Greek food in Lakeway? Inside, Little Greek Restaurant looks like a fast-food joint that just happens to have a few tables. It's largely staffed by local teenagers and, if you have been spending your sunny day on the lake, you might actually think you have walked into a Subway. Luckily, the recipes are simple and the raw ingredients are garden-fresh. Their tzatziki is tasty and their pitas are fresh, so start with whatever flavor of pita wrap appeals. On the advice of the cashier, we chose the chicken pita ($6.99), a huge sandwich with juicy chicken breast meat. We also enjoyed the tender Lamb Souvlaki ($13.99), though the rice underscoring the dish was rather bland. Two items that any self-respecting Greek restaurant should master are dolmades and baklava. The dolmades ($1.79 each) were tasty and nicely spiced, but so loosely wrapped they were hard to hold. The baklava ($2.99) had all the right flavors, but thick sections of phyllo made it less than delicately flaky. Verdict: I wouldn't travel across town for this food, but if I was close by and hungry for Greek food, the Little Greek Restaurant would do just fine. – W.M.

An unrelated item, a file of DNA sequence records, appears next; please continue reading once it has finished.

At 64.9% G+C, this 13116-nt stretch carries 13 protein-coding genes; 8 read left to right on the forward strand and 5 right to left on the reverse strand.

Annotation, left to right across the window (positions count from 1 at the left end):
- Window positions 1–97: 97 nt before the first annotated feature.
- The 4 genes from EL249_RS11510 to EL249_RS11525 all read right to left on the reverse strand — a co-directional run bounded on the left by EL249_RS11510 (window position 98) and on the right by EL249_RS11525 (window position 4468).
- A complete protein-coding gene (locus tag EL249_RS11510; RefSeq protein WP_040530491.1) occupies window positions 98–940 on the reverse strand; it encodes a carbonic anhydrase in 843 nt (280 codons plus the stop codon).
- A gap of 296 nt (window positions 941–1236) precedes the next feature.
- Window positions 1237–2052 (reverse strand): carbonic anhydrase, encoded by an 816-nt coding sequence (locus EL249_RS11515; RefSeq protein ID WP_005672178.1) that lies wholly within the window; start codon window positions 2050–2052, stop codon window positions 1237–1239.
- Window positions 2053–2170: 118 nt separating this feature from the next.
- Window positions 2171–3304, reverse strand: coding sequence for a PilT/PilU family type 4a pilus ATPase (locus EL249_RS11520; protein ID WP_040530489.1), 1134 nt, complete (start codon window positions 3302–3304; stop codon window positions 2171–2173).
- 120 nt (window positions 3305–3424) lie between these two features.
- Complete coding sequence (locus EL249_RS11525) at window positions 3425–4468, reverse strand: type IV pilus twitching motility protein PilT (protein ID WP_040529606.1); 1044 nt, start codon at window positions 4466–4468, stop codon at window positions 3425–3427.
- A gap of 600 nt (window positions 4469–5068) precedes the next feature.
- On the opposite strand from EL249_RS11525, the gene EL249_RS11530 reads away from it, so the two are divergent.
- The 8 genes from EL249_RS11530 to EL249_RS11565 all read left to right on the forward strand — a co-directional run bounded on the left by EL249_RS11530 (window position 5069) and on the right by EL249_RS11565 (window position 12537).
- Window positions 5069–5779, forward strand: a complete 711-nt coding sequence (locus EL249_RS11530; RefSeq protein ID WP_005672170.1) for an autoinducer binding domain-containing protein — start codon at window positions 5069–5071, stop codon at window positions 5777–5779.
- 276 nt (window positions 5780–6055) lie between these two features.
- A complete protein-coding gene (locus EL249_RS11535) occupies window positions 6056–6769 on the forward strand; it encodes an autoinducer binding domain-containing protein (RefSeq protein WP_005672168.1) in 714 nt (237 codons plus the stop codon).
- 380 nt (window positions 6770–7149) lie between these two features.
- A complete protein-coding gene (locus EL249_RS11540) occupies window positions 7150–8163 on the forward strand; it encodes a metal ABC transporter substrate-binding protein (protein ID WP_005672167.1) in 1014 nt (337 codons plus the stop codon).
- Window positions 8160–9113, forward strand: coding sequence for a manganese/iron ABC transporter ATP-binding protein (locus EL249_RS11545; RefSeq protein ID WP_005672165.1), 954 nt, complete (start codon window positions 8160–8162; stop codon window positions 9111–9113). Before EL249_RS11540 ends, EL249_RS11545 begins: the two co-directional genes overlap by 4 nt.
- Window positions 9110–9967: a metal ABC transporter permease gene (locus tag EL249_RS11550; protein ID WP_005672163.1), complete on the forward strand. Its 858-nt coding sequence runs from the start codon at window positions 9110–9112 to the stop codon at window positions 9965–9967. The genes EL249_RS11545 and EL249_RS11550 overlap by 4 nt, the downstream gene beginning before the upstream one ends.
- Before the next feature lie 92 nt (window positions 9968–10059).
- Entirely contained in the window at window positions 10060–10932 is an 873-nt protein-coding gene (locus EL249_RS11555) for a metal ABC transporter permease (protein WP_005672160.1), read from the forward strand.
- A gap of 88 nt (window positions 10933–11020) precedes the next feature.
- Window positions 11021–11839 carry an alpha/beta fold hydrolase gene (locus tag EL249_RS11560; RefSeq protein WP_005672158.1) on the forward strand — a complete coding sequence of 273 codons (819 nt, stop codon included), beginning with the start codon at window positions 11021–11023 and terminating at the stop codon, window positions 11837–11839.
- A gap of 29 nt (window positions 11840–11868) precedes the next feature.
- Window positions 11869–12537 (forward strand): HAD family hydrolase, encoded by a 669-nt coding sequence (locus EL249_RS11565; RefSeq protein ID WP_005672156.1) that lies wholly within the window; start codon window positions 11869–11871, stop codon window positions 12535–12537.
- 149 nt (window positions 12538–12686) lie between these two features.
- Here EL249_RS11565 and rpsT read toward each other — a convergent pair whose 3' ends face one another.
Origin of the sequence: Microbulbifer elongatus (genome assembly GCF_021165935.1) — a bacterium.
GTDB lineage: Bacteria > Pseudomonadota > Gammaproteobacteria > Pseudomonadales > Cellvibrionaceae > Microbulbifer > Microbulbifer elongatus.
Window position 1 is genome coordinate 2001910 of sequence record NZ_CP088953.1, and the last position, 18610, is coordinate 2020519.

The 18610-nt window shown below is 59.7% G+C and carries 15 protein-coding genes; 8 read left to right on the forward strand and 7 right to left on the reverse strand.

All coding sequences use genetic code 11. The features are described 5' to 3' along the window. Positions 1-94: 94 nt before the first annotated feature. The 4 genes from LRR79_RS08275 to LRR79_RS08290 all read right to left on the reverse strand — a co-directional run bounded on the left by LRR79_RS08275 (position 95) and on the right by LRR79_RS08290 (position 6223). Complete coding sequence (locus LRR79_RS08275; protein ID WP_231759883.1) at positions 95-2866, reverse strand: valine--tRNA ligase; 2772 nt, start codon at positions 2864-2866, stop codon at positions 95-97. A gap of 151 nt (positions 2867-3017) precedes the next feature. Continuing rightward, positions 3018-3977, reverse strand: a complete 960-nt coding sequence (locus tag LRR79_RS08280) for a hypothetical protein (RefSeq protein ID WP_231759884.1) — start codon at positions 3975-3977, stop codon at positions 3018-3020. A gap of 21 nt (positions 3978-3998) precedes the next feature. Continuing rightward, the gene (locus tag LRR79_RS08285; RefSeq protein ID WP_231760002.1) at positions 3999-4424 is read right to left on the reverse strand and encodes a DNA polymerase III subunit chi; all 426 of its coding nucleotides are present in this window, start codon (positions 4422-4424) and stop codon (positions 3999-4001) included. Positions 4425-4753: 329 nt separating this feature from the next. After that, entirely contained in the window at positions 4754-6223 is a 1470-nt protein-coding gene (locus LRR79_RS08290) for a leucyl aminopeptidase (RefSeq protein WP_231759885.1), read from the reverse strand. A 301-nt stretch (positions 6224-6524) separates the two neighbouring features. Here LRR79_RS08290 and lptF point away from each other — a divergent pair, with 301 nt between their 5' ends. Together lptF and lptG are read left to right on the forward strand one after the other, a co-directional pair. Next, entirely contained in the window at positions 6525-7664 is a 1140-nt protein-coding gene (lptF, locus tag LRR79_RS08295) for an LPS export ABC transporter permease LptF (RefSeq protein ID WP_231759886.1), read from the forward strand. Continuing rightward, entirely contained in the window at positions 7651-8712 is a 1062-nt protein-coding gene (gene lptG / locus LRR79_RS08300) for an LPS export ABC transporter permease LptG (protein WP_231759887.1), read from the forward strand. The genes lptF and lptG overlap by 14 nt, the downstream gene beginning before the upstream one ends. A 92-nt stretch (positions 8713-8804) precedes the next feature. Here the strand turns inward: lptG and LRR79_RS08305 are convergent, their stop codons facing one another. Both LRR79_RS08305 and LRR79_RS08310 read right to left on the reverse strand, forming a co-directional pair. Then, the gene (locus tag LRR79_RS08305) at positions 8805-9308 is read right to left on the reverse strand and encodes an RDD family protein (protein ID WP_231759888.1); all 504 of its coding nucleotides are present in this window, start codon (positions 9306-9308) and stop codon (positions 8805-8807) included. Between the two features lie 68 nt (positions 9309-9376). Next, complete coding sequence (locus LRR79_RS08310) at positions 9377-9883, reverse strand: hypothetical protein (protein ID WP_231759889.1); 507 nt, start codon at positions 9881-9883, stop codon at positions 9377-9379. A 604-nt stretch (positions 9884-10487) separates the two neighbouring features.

Plate by Dzintra12717 Shops Pkwy. #100, 512/358-4776; Tue.-Sat., 5-9:30pm; Sun., 10am-3pm